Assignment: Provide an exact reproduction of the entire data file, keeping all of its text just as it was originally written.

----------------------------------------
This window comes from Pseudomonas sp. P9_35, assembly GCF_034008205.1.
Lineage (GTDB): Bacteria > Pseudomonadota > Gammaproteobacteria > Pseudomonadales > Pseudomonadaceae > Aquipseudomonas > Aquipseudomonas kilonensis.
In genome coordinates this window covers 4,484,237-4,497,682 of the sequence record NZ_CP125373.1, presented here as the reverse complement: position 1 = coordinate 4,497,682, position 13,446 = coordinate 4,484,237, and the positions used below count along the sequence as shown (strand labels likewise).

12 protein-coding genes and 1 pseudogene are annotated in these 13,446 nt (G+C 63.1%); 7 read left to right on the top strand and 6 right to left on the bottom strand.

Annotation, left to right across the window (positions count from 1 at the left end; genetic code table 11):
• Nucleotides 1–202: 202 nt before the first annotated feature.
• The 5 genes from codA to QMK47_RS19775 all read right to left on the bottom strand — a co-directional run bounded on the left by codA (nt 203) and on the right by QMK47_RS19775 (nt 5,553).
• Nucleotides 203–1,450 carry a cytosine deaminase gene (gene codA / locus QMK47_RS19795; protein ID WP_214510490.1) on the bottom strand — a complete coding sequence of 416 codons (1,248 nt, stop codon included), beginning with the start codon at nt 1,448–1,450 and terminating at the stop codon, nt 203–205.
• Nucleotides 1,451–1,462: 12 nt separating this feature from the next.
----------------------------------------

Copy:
This window comes from Pseudomonas sp. P9_35, assembly GCF_034008205.1.
Lineage (GTDB): Bacteria > Pseudomonadota > Gammaproteobacteria > Pseudomonadales > Pseudomonadaceae > Aquipseudomonas > Aquipseudomonas kilonensis.
In genome coordinates this window covers 4,484,237-4,497,682 of the sequence record NZ_CP125373.1, presented here as the reverse complement: position 1 = coordinate 4,497,682, position 13,446 = coordinate 4,484,237, and the positions used below count along the sequence as shown (strand labels likewise).

12 protein-coding genes and 1 pseudogene are annotated in these 13,446 nt (G+C 63.1%); 7 read left to right on the top strand and 6 right to left on the bottom strand.

Annotation, left to right across the window (positions count from 1 at the left end; genetic code table 11):
• Nucleotides 1–202: 202 nt before the first annotated feature.
• The 5 genes from codA to QMK47_RS19775 all read right to left on the bottom strand — a co-directional run bounded on the left by codA (nt 203) and on the right by QMK47_RS19775 (nt 5,553).
• Nucleotides 203–1,450 carry a cytosine deaminase gene (gene codA / locus QMK47_RS19795; protein ID WP_214510490.1) on the bottom strand — a complete coding sequence of 416 codons (1,248 nt, stop codon included), beginning with the start codon at nt 1,448–1,450 and terminating at the stop codon, nt 203–205.
• Nucleotides 1,451–1,462: 12 nt separating this feature from the next.